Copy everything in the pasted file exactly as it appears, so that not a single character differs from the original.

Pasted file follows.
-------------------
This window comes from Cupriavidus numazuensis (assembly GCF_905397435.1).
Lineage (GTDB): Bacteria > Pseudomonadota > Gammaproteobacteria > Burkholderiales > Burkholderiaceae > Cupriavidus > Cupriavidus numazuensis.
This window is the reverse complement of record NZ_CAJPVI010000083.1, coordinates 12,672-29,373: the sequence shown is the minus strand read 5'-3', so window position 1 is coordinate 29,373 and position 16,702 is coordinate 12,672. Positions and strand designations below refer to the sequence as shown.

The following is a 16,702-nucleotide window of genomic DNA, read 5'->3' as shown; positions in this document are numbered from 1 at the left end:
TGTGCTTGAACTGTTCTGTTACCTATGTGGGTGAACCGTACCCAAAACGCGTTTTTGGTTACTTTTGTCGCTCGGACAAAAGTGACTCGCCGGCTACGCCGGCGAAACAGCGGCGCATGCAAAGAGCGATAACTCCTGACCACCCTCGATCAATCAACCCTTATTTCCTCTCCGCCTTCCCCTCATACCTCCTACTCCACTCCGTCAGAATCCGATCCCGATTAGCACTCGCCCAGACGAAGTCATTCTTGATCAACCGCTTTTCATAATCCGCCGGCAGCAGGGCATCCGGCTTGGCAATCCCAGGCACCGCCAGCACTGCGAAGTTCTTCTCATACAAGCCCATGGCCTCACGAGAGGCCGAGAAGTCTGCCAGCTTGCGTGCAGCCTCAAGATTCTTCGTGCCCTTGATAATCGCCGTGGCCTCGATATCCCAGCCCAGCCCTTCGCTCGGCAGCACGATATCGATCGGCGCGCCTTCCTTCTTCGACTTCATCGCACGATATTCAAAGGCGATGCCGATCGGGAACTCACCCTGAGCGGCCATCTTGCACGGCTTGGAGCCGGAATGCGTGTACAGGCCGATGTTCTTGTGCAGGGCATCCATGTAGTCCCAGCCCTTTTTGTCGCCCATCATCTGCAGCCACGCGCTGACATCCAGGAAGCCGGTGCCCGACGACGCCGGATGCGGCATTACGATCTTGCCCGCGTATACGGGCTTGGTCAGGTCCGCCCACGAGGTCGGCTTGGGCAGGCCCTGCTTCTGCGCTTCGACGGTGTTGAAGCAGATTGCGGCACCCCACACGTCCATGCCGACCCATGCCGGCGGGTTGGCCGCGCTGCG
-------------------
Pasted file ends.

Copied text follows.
This window comes from Cupriavidus numazuensis (assembly GCF_905397435.1).
Lineage (GTDB): Bacteria > Pseudomonadota > Gammaproteobacteria > Burkholderiales > Burkholderiaceae > Cupriavidus > Cupriavidus numazuensis.
This window is the reverse complement of record NZ_CAJPVI010000083.1, coordinates 12,672-29,373: the sequence shown is the minus strand read 5'-3', so window position 1 is coordinate 29,373 and position 16,702 is coordinate 12,672. Positions and strand designations below refer to the sequence as shown.

The following is a 16,702-nucleotide window of genomic DNA, read 5'->3' as shown; positions in this document are numbered from 1 at the left end:
TGTGCTTGAACTGTTCTGTTACCTATGTGGGTGAACCGTACCCAAAACGCGTTTTTGGTTACTTTTGTCGCTCGGACAAAAGTGACTCGCCGGCTACGCCGGCGAAACAGCGGCGCATGCAAAGAGCGATAACTCCTGACCACCCTCGATCAATCAACCCTTATTTCCTCTCCGCCTTCCCCTCATACCTCCTACTCCACTCCGTCAGAATCCGATCCCGATTAGCACTCGCCCAGACGAAGTCATTCTTGATCAACCGCTTTTCATAATCCGCCGGCAGCAGGGCATCCGGCTTGGCAATCCCAGGCACCGCCAGCACTGCGAAGTTCTTCTCATACAAGCCCATGGCCTCACGAGAGGCCGAGAAGTCTGCCAGCTTGCGTGCAGCCTCAAGATTCTTCGTGCCCTTGATAATCGCCGTGGCCTCGATATCCCAGCCCAGCCCTTCGCTCGGCAGCACGATATCGATCGGCGCGCCTTCCTTCTTCGACTTCATCGCACGATATTCAAAGGCGATGCCGATCGGGAACTCACCCTGAGCGGCCATCTTGCACGGCTTGGAGCCGGAATGCGTGTACAGGCCGATGTTCTTGTGCAGGGCATCCATGTAGTCCCAGCCCTTTTTGTCGCCCATCATCTGCAGCCACGCGCTGACATCCAGGAAGCCGGTGCCCGACGACGCCGGATGCGGCATTACGATCTTGCCCGCGTATACGGGCTTGGTCAGGTCCGCCCACGAGGTCGGCTTGGGCAGGCCCTGCTTCTGCGCTTCGACGGTGTTGAAGCAGATTGCGGCACCCCACACGTCCATGCCGACCCATGCCGGCGGGTTGGCCGCGCTGCG